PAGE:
Hamilton can attest to what he preaches. He is a product of public housing, and he lived in a complex in Brooklyn, New York from fourth grade until he went off for college. His father worked at Bellevue Hospital and attended to those who were brought in after the World Trade Center came down. His mother had many jobs, ranging from childcare to volunteer work, in addition to parenting Hamilton and his siblings. However, he never felt like he was different from anyone else.
“I didn’t see it as public housing. I saw it as a place to live. You went outside and played, you made friends and, of course, there was always a negative element, but that’s everywhere. You just lived,” Hamilton recalled.
“It’s just really discouraging to take a group and to assume that they’re limited just because they have limited resources,” he continued. “They judge public housing by those who abuse the system. There are some smart, talented and gifted artists, musicians and athletes here, but you’ll never see their caliber as long as the label is seen as a blight.”
Public housing is an affordable form of housing for those who have limited means of income. Headed by the United States Department of Housing and Urban Development, the program includes more than just providing those in need with a place to live. The program also can teach residents self-sufficiency through lessons on how to manage their savings and career advancement.
Applicants can wait from six months up to six years before they’re housed and undergo background checks. Once settled, they pay 30 percent of their income for rent and must adhere to their lease like at any other residence.
Hamilton sees it as especially important that those who end up moving in feel a sense of community. The NBHA complexes have basketball courts and a playground so that “kids can be kids,” he said, and a garden open for all to use. Hamilton tries to highlight anything that helps residents live comfortably as citizens of New Britain.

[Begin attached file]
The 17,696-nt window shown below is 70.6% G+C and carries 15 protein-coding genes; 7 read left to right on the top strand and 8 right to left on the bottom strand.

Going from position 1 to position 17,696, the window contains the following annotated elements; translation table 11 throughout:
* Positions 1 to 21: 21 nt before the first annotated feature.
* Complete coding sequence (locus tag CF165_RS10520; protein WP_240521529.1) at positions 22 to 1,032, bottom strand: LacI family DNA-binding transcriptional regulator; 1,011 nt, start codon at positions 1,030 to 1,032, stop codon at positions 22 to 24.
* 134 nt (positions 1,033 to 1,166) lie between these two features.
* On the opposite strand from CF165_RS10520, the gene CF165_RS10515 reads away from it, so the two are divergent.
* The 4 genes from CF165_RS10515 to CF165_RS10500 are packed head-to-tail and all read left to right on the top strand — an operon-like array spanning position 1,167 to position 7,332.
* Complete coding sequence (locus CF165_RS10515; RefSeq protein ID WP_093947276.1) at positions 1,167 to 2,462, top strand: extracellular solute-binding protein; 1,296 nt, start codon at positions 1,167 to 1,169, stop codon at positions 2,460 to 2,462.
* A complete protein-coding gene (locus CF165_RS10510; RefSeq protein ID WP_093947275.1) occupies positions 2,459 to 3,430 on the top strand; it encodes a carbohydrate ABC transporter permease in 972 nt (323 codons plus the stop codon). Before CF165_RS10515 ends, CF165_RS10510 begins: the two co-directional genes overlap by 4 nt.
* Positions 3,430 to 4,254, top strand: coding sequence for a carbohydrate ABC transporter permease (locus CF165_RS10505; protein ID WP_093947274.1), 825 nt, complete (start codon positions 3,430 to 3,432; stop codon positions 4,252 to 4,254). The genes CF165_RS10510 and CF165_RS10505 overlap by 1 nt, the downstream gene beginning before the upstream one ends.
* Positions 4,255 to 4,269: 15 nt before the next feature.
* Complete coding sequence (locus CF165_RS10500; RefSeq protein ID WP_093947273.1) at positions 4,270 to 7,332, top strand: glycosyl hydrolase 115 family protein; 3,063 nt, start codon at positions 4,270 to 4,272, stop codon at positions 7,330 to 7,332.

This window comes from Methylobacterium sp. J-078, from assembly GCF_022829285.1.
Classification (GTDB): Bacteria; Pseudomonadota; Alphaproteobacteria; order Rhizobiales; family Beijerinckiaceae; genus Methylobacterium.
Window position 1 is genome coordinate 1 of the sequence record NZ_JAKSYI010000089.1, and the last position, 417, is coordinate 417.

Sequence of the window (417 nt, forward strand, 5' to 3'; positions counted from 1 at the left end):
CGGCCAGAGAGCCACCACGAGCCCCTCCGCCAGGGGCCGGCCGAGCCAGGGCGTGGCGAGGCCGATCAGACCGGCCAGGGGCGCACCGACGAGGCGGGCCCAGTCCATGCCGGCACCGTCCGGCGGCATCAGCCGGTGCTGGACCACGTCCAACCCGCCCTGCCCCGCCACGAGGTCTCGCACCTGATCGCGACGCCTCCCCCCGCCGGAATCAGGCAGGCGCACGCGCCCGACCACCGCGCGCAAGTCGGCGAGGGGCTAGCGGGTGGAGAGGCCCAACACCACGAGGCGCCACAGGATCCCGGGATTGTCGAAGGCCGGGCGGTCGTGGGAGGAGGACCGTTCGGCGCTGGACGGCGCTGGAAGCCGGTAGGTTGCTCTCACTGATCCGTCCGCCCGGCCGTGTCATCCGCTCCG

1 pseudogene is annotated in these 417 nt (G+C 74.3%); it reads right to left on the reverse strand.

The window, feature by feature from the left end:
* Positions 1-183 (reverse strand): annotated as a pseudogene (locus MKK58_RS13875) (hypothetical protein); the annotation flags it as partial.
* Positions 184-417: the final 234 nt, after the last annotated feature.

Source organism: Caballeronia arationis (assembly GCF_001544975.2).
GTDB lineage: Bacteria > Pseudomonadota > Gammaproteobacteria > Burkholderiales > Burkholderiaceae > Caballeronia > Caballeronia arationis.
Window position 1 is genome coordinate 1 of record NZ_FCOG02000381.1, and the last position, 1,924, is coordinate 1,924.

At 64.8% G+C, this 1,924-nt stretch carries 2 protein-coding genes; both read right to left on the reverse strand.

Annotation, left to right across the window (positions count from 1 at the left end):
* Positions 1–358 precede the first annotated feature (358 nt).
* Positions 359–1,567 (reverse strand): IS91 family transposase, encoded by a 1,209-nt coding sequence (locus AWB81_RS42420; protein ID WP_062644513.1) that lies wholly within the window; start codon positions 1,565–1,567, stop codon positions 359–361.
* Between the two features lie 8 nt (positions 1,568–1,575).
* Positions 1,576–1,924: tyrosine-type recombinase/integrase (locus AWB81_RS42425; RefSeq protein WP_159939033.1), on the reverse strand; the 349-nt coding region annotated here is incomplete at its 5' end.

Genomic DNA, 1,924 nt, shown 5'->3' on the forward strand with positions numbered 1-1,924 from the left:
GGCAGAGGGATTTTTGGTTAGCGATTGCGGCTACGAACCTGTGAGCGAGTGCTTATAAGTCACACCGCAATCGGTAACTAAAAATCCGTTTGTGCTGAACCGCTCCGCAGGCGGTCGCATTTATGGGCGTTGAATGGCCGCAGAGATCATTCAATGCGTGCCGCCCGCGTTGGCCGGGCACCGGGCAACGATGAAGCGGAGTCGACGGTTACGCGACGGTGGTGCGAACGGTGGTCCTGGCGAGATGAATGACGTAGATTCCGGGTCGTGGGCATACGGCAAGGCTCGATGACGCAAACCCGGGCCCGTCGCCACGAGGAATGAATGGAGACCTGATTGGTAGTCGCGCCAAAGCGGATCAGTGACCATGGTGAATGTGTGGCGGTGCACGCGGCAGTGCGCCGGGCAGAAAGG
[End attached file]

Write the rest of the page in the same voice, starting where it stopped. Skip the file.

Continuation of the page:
“I remember my parents always making the best of their apartment. My dad would dress it up on the inside and would make it so that when we come in, it felt like our home. People here do the same thing. They make it homes for their families to thrive. You’re just limited in the resources that you have,” he explained.
Angie treasures it as well, saying that life without support from her NBHA and New Britain neighbors would have been difficult.
“I grew up with tough love. My kids had tough love from their father. The togetherness we have makes it (home) because we didn’t have that before,” she said.
The end-goal for Angie is standing onstage in front of hundreds of people to tell her story. For Hamilton, it’s not only to make sure that people like Angie achieve their aspirations, but also to work toward a state where there’s no need for public housing. That means more funding to get people on their feet and to eradicate poverty. He says the money NBHA has now isn’t quite sufficient for such a feat.
“It’s never enough when you understand the nature of poverty in America,” Hamilton described. “There are people who are doing better, but there are also people who are doing worse. We have a responsibility to increase their quality of life, not in terms of just where they live, but also in terms of providing them with the skills and the opportunities to do better.”
“The needs of people in public housing are no different than the needs of any other human being or family in America. It’s just when you think of public housing, it refers to those who have low income, but they’re people, too,” he said.
Kristina Vakhman can be reached at firstname.lastname@example.org.